OVO Grąbczewscy Architekci’s stacked garden-like proposal has been awarded third place in a competition for the new Małopolska Science Center in Krakow, Poland. The competition brief asked for the design of an innovative cultural institution with an iconic architectural form that would represent creativity, openness and independent thinking. As a reflection of both the city and the region, the center is also intended to provide a model for sustainable construction, energy efficiency, and education that inspires immersive visitor engagement.
See the complete design below.
The 25 meter-tall structure is clad in a grid of pillars and terraces enveloped with living greenery. This vegetal facade is envisioned to constantly change during the seasons and the building’s lifespan. Situated in a meadow flanked by the Polish Aviation Museum and the Kraków-Rakowice-Czyżyny Airport, the architect’s proposal conceives the new Małopolska Science Center as a sustainablesynthesis of architecture and nature; between building and garden.
Beyond the gridded facade, which also extends across the roof, the four-story interior of OVO Grąbczewscy Architekci’s design is structured around four tower-like masses that frame a central courtyard. Exhibition spaces are dispersed across all three floors alongside generous theaters, classrooms, interior gardens, a cafe, restaurant, and administrative spaces. These various programs are stacked and offset, linked by bridges or walkways, to create a “composition of interpenetrating modules.”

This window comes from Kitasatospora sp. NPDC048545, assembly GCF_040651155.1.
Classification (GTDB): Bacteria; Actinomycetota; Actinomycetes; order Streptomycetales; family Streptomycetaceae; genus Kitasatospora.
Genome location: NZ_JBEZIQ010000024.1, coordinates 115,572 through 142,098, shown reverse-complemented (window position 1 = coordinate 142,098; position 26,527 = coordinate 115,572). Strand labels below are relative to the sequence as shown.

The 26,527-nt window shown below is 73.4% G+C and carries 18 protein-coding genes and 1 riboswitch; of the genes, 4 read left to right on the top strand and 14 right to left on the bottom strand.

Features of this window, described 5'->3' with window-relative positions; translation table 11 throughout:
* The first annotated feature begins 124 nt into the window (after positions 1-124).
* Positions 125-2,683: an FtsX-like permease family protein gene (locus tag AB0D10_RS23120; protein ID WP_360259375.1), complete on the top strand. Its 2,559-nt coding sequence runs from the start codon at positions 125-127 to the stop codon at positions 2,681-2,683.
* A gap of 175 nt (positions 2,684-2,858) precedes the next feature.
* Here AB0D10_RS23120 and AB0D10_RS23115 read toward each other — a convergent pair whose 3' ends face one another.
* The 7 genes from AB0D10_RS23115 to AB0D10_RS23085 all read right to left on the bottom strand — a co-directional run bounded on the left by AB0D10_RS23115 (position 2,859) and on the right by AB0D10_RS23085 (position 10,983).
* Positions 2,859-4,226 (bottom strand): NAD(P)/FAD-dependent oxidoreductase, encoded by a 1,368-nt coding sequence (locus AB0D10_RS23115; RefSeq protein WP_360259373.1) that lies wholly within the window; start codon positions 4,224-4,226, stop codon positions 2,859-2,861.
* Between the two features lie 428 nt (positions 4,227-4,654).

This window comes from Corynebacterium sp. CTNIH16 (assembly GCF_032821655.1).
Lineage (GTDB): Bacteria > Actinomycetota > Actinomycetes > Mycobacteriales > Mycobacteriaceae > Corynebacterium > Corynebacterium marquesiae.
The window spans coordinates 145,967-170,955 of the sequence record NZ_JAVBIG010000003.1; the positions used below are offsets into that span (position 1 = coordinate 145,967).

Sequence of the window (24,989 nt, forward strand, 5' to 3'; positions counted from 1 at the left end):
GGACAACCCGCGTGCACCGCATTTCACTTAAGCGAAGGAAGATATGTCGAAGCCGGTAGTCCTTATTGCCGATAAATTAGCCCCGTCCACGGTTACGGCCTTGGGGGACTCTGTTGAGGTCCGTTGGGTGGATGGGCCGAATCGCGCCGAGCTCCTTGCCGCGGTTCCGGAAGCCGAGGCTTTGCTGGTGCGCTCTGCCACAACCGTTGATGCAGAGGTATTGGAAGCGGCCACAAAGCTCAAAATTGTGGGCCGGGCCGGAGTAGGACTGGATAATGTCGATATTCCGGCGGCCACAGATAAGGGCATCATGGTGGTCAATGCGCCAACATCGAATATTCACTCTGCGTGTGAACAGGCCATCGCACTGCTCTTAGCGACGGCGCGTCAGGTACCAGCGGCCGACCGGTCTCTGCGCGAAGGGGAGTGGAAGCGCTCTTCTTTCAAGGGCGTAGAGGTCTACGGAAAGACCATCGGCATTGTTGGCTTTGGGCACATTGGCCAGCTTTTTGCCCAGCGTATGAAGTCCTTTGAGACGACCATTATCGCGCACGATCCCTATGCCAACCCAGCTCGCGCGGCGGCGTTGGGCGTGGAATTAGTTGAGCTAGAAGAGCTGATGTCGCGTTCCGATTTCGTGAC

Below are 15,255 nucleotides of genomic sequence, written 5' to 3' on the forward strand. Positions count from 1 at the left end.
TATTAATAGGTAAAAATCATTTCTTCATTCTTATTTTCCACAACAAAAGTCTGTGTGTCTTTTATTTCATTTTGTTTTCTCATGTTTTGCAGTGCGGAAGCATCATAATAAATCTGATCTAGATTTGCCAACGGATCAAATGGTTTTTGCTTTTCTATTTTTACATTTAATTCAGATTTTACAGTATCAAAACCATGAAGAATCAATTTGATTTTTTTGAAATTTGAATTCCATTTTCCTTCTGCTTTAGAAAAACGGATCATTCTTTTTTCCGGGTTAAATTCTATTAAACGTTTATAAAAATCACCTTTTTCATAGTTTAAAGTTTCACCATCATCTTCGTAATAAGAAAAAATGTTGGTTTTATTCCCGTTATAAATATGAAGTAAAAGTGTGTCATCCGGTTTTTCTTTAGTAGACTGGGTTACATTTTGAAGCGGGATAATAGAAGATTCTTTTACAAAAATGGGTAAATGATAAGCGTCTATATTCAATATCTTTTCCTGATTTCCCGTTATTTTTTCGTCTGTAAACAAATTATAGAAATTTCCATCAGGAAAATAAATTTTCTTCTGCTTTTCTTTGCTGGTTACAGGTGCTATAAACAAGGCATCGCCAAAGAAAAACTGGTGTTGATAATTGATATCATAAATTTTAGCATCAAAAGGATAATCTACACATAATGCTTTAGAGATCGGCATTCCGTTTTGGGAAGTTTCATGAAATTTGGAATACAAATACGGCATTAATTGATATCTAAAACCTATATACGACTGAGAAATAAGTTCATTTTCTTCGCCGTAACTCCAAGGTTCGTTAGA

A network of external ramps, balconies, and terraces connect allowing visitors to circulate within the facade. The steel-grate paths further provide visual communication between floors and spaces to emphasize the “flexible system” linking the areas—both horizontally and vertically. The rooftop is reserved for a recreation zone including an educational playground, meteorological garden, renewable energy garden, and picnic spaces.
The design also takes into consideration the ecological impact of the new center. Aside from aesthetics, the living envelope provides natural shading in warmer months while creating a buffer to stabilize temperature and humidity within. The organization of atriums, patios, and terraces allows for natural ventilation and natural light to penetrate deep into the space. Low-parameter heating and cooling through a thermo-active slab system are complemented by glazed walls and the high thermal insulation of the flat roof to achieve maximum energy efficiency.
Avots: Arch Daily